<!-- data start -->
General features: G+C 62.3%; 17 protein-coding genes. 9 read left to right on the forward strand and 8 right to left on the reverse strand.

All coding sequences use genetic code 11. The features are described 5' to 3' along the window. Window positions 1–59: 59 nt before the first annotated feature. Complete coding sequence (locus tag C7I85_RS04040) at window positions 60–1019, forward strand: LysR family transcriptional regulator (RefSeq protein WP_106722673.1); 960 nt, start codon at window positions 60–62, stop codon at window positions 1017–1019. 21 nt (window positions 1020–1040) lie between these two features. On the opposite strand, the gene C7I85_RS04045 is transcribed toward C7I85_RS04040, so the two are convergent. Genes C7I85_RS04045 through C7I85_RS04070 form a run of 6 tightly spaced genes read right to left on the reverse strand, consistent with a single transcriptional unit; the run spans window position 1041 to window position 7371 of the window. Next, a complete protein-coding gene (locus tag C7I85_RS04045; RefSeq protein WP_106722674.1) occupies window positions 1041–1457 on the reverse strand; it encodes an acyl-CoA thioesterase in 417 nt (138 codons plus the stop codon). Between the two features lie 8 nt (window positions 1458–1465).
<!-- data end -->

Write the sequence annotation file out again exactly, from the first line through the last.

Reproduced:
General features: G+C 62.3%; 17 protein-coding genes. 9 read left to right on the forward strand and 8 right to left on the reverse strand.

All coding sequences use genetic code 11. The features are described 5' to 3' along the window. Window positions 1–59: 59 nt before the first annotated feature. Complete coding sequence (locus tag C7I85_RS04040) at window positions 60–1019, forward strand: LysR family transcriptional regulator (RefSeq protein WP_106722673.1); 960 nt, start codon at window positions 60–62, stop codon at window positions 1017–1019. 21 nt (window positions 1020–1040) lie between these two features. On the opposite strand, the gene C7I85_RS04045 is transcribed toward C7I85_RS04040, so the two are convergent. Genes C7I85_RS04045 through C7I85_RS04070 form a run of 6 tightly spaced genes read right to left on the reverse strand, consistent with a single transcriptional unit; the run spans window position 1041 to window position 7371 of the window. Next, a complete protein-coding gene (locus tag C7I85_RS04045; RefSeq protein WP_106722674.1) occupies window positions 1041–1457 on the reverse strand; it encodes an acyl-CoA thioesterase in 417 nt (138 codons plus the stop codon). Between the two features lie 8 nt (window positions 1458–1465).